Sunday, November 19, 2006

Swine and pigs and hogs

I was at the Young Farmers' Annual Ball and Piss-up on Friday night, and there I met a rosy-cheeked big-bosomed farmer, predictably called Molly, who invited me over to her place Sunday morning to see her pigs. I was rather taken, to be honest, so naturally I scooted round there at 5 am (fashionably late) today. To my disappointment it turned out she really did want me to see her pigs. Or more accurately, find them. They were out in the woods - had been since the acorns fell - and now she wanted them back. So I called up my swineherd, Matty. He really didn't want to come because apparently his wife was giving birth or something, but I threatened him with the sack and homelessness (nothing like the Scottish feudal system with its tied houses for keeping the working classes in line) and he was round in 20 minutes. We had a bit of a natter about the best way to make applejack, then got to work. Didn't get home til after noon. I was hoping for better luck at the Young Conservatives wine-tasting tonight (just got in) but to be honest it was the same crowd, each with a bigger set of false teeth. And Molly? Well 'she' turned out to be a man. I guess the beard should have been a clue, but love IS blind. Or maybe it's just me. That would in fact explain why I saw so few birds today. Actually I haven't seen many birds at all this week. The reason is we bought a Playstation... and it's fantastic. Have been playing Star Wars Lego all week. In fact this is me...

... I can't believe that I've wasted my life reading books, watching telly, going birding etc., when really I should have been defeating the evil empire of whatever. This is my problem really. I haven't actually seen the films. Not the new three anyway, so I'm not sure who I'm meant to be saving and who I should be slaying. But things seem to work out OK.

I was out today though, round Newtonhill against the odds. Hard work. I had to fight for every Blue Tit. There was a bit of movement going on, with some Skylarks and Meadow Pipits going over, and a Eurasian Siskin. There's a flock of Rock Pipits building up in the fields in from the beach - 12 today - built up to over 50 last winter. An Atlantic Puffin offshore was a bit unusual for winter, also 2 Northern Gannets going north. A Great Black-backed Gull turned up and the Puffin scarpered. Stood on the clifftops in an eastely breeze coming straight from Denmark, it occurred to me that it was unnecessarily chilly. In fact it was bloody freezing. I was really regretting my choice of vest, shorts and sandals for today's excursion. Trouble is Diane has washed my army coat and it doesn't feel like home any more. It smells pleasantly of washing powder.

So, I'm off to kill some Lego dude with a red and black stripy face. TTFN and remember kids...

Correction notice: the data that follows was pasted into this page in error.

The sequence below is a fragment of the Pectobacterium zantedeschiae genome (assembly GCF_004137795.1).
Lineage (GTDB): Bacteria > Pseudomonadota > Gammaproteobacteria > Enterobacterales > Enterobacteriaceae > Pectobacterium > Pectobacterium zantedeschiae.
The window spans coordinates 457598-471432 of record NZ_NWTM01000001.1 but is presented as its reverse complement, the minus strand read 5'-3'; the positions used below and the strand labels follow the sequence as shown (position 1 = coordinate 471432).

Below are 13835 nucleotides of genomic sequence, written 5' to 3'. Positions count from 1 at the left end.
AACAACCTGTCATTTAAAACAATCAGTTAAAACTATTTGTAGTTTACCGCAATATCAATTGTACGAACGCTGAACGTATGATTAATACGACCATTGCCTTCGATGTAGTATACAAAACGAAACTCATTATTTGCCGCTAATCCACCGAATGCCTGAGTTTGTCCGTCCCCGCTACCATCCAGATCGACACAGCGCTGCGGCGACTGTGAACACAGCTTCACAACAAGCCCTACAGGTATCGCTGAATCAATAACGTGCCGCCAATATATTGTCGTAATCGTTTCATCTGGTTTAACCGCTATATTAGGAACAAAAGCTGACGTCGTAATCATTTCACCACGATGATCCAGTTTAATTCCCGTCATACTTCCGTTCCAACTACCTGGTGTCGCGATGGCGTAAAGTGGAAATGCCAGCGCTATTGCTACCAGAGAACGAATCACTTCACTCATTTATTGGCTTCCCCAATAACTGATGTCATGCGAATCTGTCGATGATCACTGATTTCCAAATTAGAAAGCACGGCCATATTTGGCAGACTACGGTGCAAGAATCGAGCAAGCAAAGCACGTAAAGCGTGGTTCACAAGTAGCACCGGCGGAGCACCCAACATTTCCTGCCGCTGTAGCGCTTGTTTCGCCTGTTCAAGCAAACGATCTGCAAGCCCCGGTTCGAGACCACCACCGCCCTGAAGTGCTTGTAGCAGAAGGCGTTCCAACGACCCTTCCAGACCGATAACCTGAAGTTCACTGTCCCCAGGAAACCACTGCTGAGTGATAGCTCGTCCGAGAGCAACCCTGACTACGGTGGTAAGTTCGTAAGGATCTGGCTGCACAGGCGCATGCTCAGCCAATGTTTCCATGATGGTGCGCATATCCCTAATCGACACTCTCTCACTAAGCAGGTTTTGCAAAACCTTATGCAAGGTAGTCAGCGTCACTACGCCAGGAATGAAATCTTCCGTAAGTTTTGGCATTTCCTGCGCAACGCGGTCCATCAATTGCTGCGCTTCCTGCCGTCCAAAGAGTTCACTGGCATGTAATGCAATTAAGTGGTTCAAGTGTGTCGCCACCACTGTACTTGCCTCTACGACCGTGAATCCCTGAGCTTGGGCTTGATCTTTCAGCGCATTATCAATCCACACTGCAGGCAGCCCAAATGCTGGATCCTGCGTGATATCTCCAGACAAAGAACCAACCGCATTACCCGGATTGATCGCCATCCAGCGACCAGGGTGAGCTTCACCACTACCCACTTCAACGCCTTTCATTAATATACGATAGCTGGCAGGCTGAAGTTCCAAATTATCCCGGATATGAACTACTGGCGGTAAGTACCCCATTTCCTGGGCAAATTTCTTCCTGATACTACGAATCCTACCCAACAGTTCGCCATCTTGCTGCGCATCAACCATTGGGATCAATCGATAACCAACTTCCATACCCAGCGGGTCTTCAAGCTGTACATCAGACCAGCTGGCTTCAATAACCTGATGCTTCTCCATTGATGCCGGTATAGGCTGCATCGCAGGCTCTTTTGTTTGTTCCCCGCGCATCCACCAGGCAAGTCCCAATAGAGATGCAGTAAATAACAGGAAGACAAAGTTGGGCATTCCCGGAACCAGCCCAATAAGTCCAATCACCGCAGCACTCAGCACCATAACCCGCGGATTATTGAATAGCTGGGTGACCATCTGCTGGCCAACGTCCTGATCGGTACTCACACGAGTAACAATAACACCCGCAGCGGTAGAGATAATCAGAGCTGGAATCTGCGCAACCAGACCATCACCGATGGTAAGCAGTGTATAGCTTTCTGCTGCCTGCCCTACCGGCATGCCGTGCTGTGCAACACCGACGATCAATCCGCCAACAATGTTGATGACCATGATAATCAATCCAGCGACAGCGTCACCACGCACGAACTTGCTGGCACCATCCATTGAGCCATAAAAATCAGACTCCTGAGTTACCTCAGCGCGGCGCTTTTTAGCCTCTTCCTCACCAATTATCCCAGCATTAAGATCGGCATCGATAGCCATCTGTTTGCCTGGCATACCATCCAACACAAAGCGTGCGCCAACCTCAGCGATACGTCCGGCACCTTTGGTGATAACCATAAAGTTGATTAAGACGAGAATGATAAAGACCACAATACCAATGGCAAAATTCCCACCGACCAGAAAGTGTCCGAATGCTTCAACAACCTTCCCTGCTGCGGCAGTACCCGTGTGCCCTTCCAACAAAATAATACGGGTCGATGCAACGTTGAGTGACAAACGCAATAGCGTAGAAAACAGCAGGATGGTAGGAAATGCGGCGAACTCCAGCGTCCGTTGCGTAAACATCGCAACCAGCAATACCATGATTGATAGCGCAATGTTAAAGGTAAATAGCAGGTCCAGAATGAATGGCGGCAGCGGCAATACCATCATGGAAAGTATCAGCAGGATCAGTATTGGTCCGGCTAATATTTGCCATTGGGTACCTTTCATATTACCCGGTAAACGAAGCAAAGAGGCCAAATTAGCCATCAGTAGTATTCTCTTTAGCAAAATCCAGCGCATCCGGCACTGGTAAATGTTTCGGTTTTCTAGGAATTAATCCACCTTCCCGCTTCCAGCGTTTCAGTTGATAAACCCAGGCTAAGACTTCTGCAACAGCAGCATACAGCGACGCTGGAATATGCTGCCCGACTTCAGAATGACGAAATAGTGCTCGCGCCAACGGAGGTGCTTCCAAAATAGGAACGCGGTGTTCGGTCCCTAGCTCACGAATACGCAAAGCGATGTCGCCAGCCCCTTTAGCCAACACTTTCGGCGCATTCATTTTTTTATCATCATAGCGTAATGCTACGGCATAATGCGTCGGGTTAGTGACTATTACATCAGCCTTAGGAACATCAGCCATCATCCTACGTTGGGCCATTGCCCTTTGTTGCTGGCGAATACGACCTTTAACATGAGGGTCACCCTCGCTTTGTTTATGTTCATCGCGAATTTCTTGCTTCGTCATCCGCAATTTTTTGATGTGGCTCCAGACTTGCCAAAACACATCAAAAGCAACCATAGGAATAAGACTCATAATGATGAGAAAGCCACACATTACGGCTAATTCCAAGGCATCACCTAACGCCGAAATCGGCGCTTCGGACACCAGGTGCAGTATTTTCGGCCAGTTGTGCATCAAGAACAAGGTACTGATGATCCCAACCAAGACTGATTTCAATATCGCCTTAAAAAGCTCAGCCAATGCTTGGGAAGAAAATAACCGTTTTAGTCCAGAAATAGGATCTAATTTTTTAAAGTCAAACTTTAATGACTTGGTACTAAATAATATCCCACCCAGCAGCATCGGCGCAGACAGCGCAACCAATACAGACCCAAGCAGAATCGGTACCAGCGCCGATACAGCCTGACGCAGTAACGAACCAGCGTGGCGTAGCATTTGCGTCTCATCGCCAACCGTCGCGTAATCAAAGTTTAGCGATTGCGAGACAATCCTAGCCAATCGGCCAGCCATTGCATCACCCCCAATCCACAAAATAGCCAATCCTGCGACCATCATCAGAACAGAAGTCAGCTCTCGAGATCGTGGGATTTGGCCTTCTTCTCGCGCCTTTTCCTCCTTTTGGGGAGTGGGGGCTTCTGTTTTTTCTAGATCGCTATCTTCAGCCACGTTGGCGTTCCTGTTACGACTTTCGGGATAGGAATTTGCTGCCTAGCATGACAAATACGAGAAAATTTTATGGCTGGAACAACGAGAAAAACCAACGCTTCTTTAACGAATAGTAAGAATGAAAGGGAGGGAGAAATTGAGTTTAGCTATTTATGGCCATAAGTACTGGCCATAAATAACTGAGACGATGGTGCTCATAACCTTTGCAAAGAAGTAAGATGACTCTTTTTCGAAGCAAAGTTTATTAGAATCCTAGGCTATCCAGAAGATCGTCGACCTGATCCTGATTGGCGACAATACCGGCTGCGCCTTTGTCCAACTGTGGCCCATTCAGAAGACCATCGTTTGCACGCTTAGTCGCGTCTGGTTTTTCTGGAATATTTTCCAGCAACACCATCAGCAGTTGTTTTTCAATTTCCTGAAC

Take heed, take care and TAKE BACK THE BIRDS!

7 comments:

John said...

Every time I see a reference to Blue Tit or Great Tit it makes me snicker. Don't know how you can discuss British birds without contant puns & giggling. Here in prudish America we resolved the tit problem long ago by calling all our tits (snicker snicker) chickadees - except Siberian Tit, that one somehow snuck through, maybe because it's a tit (snicker) few birders ever see - By the way, I read the article you linked about Little Auks. Became concerned when it said they were invading. Did some research into this threat, which must be a minor one, because they are just seabirds. But apparently everyone in Britain has misidentified this species. What you have been erroneously calling Little Auks are actually Dovekies. There -just wanted to straighten y'all out on that point.

Harry said...

No, one of the birds erroneously called a Little Auk proved to be something even more exciting than a Dovekie (what does that name MEAN, btw?)....
H

Martin said...

The New Naturalist book was called 'British Titmice' because 'British Tits' was too likely to inflame the passions of repressed public schoolboy birders. That's true, that is.

Dovekie. I think we've won that one... my 'Birds of the World: Recommended English Names' (IOC, 2006) has it as Little Auk. Dovekie means 'little dove' and is derived from the Greenland hunting slang 'Dov-kei' meaning 'breakfast'

Blanche no e said...

LUKE, I AM your second cousin's mother's daddy......in drag.

Menzie said...

Your lightsaber isn't as good as mine...

John said...

Actually I prefer the name "Little Auk," but it isn't of much use this side of The Pond - most birders here know the bird only as Dovekie, and introducing a new name would be sort of aukward.

I may need some advice (no, not about bad puns). My wife and I enjoy reading your other blog, in fact you've added PPC to our vocabulary. As it turns out, we are soon to be parents. And it's worse than that - we just found out that we are expecting twins. So my situation may parallel yours soon enough. Is there birding after parenthood? I've already gathered that my planned trip to look for Bare-necked Umbrellabird this spring has been scrapped indefinitely - my wife unreasonably thinks I should be present when the babies are born. I see from your blog that you are still able to do some birding, albeit close to home, so maybe things aren't as dire as they appear. Or are they? Actually I'm looking forward to parenthood... maybe they'll turn out to be birding prodigies (or not). If you have any ideas on how to turn toddlers into serious twitchers please let me know -

Martin said...

So my situation may parallel yours soon enough. Is there birding after parenthood?

I can only quote my good friend who wishes ot remain anonymous, but we shall call him 'Chris', because that's his name. 'the first one slows you down. The second one stops you dead'.

Kind-of true. You may of course get two little angels that your wife can look after perfectly well while you jet off to Arizona for a rare hummer. Back in World A, your life is OVER :-) Live with it.